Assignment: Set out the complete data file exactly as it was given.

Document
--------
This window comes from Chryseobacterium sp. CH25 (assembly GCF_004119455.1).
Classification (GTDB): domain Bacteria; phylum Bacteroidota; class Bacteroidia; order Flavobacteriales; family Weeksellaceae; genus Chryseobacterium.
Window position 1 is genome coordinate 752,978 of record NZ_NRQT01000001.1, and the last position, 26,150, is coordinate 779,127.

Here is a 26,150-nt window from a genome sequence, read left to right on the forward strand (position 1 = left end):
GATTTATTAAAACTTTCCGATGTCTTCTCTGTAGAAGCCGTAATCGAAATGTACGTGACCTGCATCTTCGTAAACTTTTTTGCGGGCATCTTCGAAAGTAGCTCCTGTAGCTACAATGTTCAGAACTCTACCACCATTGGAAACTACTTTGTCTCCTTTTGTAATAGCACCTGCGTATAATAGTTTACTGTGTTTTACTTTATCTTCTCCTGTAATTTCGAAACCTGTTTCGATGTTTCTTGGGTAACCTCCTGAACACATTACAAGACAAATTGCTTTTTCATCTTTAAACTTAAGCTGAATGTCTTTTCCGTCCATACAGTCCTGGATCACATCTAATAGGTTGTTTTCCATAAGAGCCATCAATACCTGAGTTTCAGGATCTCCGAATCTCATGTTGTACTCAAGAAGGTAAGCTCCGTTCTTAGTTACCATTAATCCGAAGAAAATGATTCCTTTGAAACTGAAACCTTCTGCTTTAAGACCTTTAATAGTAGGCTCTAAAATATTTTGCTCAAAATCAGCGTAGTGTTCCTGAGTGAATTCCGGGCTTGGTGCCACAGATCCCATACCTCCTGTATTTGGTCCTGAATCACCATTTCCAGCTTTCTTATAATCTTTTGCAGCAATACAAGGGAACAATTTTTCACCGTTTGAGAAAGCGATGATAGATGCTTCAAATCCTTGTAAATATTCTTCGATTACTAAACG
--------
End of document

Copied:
This window comes from Chryseobacterium sp. CH25 (assembly GCF_004119455.1).
Classification (GTDB): domain Bacteria; phylum Bacteroidota; class Bacteroidia; order Flavobacteriales; family Weeksellaceae; genus Chryseobacterium.
Window position 1 is genome coordinate 752,978 of record NZ_NRQT01000001.1, and the last position, 26,150, is coordinate 779,127.

Here is a 26,150-nt window from a genome sequence, read left to right on the forward strand (position 1 = left end):
GATTTATTAAAACTTTCCGATGTCTTCTCTGTAGAAGCCGTAATCGAAATGTACGTGACCTGCATCTTCGTAAACTTTTTTGCGGGCATCTTCGAAAGTAGCTCCTGTAGCTACAATGTTCAGAACTCTACCACCATTGGAAACTACTTTGTCTCCTTTTGTAATAGCACCTGCGTATAATAGTTTACTGTGTTTTACTTTATCTTCTCCTGTAATTTCGAAACCTGTTTCGATGTTTCTTGGGTAACCTCCTGAACACATTACAAGACAAATTGCTTTTTCATCTTTAAACTTAAGCTGAATGTCTTTTCCGTCCATACAGTCCTGGATCACATCTAATAGGTTGTTTTCCATAAGAGCCATCAATACCTGAGTTTCAGGATCTCCGAATCTCATGTTGTACTCAAGAAGGTAAGCTCCGTTCTTAGTTACCATTAATCCGAAGAAAATGATTCCTTTGAAACTGAAACCTTCTGCTTTAAGACCTTTAATAGTAGGCTCTAAAATATTTTGCTCAAAATCAGCGTAGTGTTCCTGAGTGAATTCCGGGCTTGGTGCCACAGATCCCATACCTCCTGTATTTGGTCCTGAATCACCATTTCCAGCTTTCTTATAATCTTTTGCAGCAATACAAGGGAACAATTTTTCACCGTTTGAGAAAGCGATGATAGATGCTTCAAATCCTTGTAAATATTCTTCGATTACTAAACG